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Drinkability : How to Rate Wines

Posted on March 01, 2016

There is some science behind wine tasting, when objective observations are made regarding a wine's alcohol, sugar, acid, dry extract levels - but what really gets written down and talked about...well that's something very different.

When you read a wine critic's views on a wine, you tend to follow someone you like - who tells it as you like it. Not sure this is objective, but it works for most of us. When tasting in a group there are many variables that get us talking - temperature being just one.  Wine served too chilled is worrying - what are they trying to hide? Wine served too warm can be soo disappointing - Oh! and plain wrong. Temperature isn't the wines' fault!!!

I love the term 'dead soldier' when referring to wines at wine tastings.  Drinkability should have a strong link to what's popular, and surely the first bottle finished (dead soldier) at a tasting is popular.  So a combination of traditional scoring & drinkability is how best to judge wines.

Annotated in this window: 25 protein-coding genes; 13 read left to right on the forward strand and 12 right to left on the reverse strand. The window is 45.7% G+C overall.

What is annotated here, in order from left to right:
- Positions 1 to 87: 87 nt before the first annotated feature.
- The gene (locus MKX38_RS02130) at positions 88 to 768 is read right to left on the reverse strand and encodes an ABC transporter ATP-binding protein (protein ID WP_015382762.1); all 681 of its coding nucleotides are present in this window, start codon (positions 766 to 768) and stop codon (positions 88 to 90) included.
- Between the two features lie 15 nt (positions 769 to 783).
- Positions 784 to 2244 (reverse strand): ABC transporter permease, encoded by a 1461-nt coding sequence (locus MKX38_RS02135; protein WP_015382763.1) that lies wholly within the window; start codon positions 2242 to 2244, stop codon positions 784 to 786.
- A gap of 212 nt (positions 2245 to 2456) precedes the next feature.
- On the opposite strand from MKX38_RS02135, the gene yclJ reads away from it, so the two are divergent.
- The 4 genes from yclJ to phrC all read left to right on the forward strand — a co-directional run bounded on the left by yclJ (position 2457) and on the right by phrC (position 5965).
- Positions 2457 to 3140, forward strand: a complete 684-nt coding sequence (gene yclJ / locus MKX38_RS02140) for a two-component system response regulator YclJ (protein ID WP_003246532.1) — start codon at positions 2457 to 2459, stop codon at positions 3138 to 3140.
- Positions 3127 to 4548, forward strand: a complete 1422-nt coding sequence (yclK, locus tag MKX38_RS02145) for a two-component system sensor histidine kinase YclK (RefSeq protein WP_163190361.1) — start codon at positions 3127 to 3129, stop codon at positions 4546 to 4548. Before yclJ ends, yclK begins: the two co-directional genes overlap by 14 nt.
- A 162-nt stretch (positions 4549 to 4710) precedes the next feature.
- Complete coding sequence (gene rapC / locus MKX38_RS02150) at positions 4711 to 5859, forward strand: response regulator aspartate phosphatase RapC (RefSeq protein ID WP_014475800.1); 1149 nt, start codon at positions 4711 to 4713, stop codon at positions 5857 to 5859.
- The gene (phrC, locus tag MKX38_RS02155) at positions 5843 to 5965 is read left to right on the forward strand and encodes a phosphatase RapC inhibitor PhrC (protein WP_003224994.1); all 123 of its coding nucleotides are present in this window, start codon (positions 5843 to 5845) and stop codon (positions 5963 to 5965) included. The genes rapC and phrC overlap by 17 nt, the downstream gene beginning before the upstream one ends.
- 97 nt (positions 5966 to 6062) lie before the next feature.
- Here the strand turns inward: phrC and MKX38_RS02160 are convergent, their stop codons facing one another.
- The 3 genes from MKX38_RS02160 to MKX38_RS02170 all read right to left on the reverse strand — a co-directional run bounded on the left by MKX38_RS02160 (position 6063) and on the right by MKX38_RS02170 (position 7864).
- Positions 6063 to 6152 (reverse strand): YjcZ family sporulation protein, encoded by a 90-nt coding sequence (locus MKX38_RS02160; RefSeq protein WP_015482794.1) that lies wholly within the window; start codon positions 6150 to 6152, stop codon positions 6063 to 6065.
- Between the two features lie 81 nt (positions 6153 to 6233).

Wine crictics' taste large numbers of wines at one time.  Scoring, marks, codes are needed to catalogue and remember what you've tasted.  There are many ways of scoring - some score out of 100, very American and can be confusing. Janice Robinson scores out of 20 - reckoning that most wines score between 15 and 18.5, but variables creep in?? When given the price we are all hugely influenced as to what we expect - is that fair? Well I expect more from a wine costing £30 a bottle, than I do from a bottle costing £6!

Robert Parker, probably the best known wine critic came up with point scoring for wine in the 1980's, many adopted this approach.  Wine Spectator's format of 100-Point Scale is widely quoted, wines achieving 90+ are boasted about - non-achieving wines of 75 or lower are not talked about. Simple? Maybe, maybe not - it's again subjective to that person's palate, or perhaps your palate. Different critics will all score differently for the same wine - so beware, the system is merely a good guide.  The system really is designed to judge that the wine is typical for it's region & style.

winefolly.com suggest a good comparison : At a Dog Show, the winning dog is the one that most typifies the breed.  If a dog has unique markings or funny legs not typical for the breed, it won't be rated as highly.

Vinquire's article explains in detail how the 100-Point Scale works Article  

Remember that you only really see wines rated 85+ on the shelve, any lower and it's not talked about. But - you might really like that wine.  Once again - it all comes back to opening that bottle and tasting it for yourself.

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